The ABA Journal, the flagship magazine of the American Bar Association, takes a look at a compelling legal case involving allegations of misconduct made by a local attorney against Judge Phyllis Keaty, then a district judge who has since gone on to serve on the 3rd Circuit Court of Appeal.
In the opening of his Dec. 1 column, “How far can criticism of judges go under ethics rules?” David L. Hudson Jr. writes:
When an attorney in Louisiana filed appellate pleadings that alleged misconduct by the trial judge in a case, it was the attorney—not the judge—who found herself in ethics hot water with the state supreme court.
But some leading ethics and First Amendment experts—and even two dissenting justices of the Louisiana Supreme Court—suggest that the disciplinary action against attorney Christine M. Mire was inappropriate under the language of Rule 8.2(a) of the ABA Model Rules of Professional Conduct. The Louisiana Rules of Professional Conduct follow Model Rule 8.2 word for word. (The ABA Model Rules are the primary basis for binding ethics rules in almost every state, although California sets forth its rules using a different format from the Model Rules.)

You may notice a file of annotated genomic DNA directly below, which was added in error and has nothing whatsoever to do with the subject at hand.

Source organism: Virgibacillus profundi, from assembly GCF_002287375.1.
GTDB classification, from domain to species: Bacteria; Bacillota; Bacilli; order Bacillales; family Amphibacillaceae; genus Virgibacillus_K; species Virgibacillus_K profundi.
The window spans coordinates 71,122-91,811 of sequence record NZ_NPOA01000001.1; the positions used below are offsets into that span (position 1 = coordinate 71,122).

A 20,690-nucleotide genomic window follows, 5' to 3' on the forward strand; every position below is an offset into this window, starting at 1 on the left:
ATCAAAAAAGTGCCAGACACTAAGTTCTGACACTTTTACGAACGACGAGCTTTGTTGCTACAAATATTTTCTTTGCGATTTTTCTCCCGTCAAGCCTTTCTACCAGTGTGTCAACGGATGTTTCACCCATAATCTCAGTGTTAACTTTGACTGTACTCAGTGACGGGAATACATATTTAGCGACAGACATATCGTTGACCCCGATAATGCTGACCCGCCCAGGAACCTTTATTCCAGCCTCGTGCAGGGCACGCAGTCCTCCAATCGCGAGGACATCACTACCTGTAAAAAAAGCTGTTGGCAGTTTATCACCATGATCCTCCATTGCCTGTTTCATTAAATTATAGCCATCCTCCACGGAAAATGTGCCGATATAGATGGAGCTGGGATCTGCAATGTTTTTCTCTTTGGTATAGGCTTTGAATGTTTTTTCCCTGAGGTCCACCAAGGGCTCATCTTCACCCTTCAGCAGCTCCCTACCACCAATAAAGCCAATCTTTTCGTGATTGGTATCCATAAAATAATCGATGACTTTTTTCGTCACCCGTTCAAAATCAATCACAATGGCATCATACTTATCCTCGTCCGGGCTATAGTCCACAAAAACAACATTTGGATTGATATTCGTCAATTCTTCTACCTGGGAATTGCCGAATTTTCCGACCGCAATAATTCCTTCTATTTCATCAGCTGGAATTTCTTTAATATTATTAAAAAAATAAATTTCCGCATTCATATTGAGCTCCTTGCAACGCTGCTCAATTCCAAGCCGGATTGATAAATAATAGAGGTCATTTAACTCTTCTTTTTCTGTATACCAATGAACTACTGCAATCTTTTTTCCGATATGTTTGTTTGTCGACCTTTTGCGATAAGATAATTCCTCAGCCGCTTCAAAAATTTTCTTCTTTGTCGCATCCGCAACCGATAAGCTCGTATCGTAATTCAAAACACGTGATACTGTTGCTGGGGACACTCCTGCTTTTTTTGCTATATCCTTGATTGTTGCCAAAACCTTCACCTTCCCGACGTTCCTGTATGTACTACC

According to pleadings filed with the Louisiana Supreme Court, Mire filed an appeal in the Louisiana Court of Appeal that included vigorous criticisms of Phyllis Keaty, a district court judge who presided over a family law case in which Mire was representing one of the parties. ...
Mire thought Judge Keaty failed to disclose the extent of her family’s relationship with a litigant on the other side of the case. (The appeals court later ordered Keaty removed from the case because of a “community interest.”)
Mire filed a motion that asked Judge Keaty to recuse herself from the case, which Keaty refused. When Mire requested a copy of the hearing record, she received a recording that contained a statement that she thought was not actually made at the hearing.
The recording apparently had been spliced at the exact location where Judge Keaty had talked about her connection with the litigant on the other side. Mire thought the recording and the transcript of the hearing had been altered intentionally.
Read the full column here (and be sure to read the comments as well).